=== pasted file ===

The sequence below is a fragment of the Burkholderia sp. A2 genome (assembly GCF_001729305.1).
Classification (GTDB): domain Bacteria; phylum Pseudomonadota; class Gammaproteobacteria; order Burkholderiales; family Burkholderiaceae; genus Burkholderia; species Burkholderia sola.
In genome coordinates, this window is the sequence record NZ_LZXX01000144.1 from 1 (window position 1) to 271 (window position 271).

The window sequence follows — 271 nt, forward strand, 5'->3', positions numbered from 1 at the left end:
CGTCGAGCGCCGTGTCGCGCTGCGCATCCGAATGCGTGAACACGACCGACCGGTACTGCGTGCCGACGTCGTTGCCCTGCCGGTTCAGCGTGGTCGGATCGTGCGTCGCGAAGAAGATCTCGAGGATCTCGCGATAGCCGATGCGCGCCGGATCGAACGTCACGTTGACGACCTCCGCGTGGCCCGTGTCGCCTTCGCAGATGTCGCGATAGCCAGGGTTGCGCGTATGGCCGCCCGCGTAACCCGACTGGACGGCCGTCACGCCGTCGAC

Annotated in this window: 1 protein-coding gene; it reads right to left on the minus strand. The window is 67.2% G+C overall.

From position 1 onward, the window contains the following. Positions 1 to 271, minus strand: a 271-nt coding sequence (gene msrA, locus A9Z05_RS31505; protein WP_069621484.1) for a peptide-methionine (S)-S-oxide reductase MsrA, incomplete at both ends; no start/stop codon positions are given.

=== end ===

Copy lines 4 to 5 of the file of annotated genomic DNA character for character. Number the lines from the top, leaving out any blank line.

The window sequence follows — 271 nt, forward strand, 5'->3', positions numbered from 1 at the left end:
CGTCGAGCGCCGTGTCGCGCTGCGCATCCGAATGCGTGAACACGACCGACCGGTACTGCGTGCCGACGTCGTTGCCCTGCCGGTTCAGCGTGGTCGGATCGTGCGTCGCGAAGAAGATCTCGAGGATCTCGCGATAGCCGATGCGCGCCGGATCGAACGTCACGTTGACGACCTCCGCGTGGCCCGTGTCGCCTTCGCAGATGTCGCGATAGCCAGGGTTGCGCGTATGGCCGCCCGCGTAACCCGACTGGACGGCCGTCACGCCGTCGAC